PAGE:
Mr Brennan died on Wednesday at the age of 60 after battling cancer.
Politicians, headed by former taoisigh Bertie Ahern and Albert Reynolds, formed a guard of honour as Mr Brennan’s remains were brought into the Holy Cross Church in Dundrum, Dublin.
Chief mourners at the removal were Mr Brennan’s wife Ann, his two sons Shay and Daire, and his four daughters, Aoife, Breffni, Sine and Eanna.
Among those in attendance were current and former Government ministers, members of Fianna Fáil, Fine Gael, Labour, the PDs, the Green Party and Sinn Féin and Independent TDs.
The funeral Mass will take place at midday today, followed by burial at St Nahi’s Cemetery.
Mr Brennan was one of the most popular and respected members of the Dáil. First elected in Dublin South in 1981, he retained his seat at every election, frequently topping the poll.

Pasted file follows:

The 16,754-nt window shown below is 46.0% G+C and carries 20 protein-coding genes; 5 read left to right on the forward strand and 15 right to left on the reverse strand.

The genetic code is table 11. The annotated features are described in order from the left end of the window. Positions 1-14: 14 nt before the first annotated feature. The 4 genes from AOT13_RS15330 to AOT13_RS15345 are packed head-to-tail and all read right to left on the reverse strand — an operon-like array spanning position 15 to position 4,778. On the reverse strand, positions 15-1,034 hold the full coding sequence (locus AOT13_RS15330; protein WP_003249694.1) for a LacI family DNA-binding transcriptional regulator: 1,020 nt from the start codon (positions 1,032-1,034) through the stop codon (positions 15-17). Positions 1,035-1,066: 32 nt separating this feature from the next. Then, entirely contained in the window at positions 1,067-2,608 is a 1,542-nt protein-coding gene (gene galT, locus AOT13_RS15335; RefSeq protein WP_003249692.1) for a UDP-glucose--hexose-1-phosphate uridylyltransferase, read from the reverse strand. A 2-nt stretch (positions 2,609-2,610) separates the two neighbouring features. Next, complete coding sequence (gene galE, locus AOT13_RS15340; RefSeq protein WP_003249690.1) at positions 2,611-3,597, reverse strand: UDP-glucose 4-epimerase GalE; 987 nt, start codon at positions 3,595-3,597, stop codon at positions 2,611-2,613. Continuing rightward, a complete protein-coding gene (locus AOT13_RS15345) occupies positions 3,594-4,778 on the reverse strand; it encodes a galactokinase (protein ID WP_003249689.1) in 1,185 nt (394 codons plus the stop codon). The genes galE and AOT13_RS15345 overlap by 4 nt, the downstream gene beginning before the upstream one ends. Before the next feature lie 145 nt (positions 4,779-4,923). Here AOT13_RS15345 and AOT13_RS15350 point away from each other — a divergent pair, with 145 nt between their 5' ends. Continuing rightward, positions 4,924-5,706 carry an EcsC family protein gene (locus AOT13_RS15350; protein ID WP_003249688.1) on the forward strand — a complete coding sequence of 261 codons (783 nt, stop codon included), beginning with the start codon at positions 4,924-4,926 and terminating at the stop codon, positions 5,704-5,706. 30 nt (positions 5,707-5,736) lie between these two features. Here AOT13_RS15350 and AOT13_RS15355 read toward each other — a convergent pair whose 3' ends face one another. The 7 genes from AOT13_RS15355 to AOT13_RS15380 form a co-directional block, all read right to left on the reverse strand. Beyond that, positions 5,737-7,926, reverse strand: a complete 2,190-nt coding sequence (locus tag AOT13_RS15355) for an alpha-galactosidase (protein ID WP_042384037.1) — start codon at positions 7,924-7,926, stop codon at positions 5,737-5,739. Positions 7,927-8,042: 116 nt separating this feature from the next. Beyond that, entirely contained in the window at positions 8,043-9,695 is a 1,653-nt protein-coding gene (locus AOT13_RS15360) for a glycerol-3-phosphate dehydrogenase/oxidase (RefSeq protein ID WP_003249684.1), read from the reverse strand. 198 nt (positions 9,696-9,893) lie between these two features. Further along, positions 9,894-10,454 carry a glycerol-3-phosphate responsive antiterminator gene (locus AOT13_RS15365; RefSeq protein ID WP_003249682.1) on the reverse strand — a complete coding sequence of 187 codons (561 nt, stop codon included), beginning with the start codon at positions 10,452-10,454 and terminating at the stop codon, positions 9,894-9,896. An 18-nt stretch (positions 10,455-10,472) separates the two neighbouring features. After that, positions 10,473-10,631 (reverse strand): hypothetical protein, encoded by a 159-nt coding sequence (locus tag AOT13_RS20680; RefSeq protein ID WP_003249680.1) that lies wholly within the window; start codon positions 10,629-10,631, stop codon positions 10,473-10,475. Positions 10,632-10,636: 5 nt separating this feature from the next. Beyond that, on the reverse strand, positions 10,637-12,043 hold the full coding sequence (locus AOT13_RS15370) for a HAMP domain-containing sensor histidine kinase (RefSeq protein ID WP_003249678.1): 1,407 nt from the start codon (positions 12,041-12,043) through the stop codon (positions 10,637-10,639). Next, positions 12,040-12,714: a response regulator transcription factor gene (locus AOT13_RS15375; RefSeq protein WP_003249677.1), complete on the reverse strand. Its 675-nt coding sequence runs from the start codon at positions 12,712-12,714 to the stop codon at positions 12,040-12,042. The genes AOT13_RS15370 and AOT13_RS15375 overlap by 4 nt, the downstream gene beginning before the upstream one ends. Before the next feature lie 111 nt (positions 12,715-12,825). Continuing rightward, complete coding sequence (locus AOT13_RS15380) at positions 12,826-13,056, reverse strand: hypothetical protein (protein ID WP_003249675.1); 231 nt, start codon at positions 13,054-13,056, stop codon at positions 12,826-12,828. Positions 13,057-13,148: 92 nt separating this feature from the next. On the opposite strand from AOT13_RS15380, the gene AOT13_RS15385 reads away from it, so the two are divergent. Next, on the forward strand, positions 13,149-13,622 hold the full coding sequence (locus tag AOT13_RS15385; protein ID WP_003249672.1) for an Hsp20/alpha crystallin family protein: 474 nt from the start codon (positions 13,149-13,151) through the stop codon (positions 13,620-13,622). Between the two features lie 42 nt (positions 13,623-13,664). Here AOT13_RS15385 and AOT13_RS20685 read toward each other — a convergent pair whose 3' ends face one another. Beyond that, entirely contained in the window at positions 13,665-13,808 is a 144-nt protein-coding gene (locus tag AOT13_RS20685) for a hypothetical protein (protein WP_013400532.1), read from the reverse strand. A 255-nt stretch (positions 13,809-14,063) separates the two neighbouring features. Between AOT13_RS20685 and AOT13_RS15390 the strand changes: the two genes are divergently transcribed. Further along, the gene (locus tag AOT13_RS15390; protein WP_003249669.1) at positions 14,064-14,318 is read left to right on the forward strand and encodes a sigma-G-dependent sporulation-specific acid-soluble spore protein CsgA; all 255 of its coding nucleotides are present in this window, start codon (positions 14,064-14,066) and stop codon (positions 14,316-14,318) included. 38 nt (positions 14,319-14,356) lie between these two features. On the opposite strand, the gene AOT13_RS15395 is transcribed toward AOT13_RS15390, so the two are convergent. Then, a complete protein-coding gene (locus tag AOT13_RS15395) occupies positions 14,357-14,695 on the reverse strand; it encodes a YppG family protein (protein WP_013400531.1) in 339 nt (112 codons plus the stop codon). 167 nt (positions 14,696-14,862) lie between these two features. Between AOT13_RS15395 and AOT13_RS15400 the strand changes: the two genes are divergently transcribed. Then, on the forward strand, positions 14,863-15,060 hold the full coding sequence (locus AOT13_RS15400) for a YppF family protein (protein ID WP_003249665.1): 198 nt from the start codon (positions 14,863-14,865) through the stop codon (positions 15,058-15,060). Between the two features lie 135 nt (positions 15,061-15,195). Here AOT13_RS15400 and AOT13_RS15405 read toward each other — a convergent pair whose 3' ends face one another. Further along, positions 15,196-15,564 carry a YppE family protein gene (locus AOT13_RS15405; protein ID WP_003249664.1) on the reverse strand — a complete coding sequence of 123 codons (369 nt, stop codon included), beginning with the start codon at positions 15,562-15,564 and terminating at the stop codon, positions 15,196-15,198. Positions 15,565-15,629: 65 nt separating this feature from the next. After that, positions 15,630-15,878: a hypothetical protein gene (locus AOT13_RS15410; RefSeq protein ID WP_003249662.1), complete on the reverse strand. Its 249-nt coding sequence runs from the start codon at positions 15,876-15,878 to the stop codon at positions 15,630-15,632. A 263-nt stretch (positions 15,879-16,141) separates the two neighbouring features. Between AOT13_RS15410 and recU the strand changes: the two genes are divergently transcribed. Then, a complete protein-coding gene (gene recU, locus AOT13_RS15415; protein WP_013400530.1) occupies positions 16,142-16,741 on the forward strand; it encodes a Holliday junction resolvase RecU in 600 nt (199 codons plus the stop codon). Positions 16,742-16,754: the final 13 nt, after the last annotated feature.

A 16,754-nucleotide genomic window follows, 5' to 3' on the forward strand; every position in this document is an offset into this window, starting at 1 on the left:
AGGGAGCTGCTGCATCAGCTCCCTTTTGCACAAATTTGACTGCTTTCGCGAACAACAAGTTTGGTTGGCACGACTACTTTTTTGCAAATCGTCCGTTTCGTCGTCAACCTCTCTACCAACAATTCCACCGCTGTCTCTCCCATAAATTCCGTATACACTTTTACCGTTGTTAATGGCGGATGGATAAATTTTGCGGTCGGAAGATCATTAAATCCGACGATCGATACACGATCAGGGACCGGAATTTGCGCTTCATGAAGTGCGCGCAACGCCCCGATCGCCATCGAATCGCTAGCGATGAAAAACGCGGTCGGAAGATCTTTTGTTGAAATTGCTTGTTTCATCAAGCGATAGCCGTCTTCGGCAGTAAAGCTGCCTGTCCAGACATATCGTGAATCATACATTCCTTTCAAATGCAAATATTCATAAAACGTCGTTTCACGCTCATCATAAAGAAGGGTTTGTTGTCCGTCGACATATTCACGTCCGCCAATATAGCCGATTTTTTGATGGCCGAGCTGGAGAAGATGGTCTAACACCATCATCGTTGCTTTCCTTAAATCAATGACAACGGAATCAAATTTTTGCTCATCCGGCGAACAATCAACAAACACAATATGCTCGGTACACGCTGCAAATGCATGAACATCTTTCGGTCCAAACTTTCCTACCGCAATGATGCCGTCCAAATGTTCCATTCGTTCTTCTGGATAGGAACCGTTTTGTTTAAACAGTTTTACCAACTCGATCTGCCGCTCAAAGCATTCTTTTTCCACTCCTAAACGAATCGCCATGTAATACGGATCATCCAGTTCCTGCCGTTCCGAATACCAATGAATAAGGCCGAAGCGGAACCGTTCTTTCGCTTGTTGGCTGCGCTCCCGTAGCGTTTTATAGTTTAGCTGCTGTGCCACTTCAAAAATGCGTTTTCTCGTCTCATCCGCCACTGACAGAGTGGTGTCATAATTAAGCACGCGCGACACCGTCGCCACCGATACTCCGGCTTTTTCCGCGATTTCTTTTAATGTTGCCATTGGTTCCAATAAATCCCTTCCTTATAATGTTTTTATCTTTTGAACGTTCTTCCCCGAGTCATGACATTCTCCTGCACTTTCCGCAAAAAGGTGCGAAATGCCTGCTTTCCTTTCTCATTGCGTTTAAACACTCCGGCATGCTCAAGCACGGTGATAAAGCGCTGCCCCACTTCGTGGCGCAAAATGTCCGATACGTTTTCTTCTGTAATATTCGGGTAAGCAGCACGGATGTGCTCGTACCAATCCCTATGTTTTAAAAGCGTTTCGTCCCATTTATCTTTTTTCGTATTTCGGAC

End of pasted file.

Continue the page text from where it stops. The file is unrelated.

He was appointed a junior minister in 1987 and became a senior minister in 1989 when handed the tourism and transport portfolio.
He would go on to serve in a number of departments during a distinguished ministerial career, including education, communications, and social and family affairs.
Because of his ill health, he resigned from Government when Brian Cowen was appointed Taoiseach and was preparing his new Cabinet last May.
President McAleese led the tributes when his death was announced, saying Mr Brennan had played a “major role” in the building of modern Ireland.
“His many talents were such that he could have been successful in several fields, yet it was a mark of the man that he chose to devote those gifts to public service and the public good,” she said.
The Taoiseach said Mr Brennan would be remembered as a “brilliant political strategist, a dedicated constituency TD, a reforming minister and a very popular colleague”.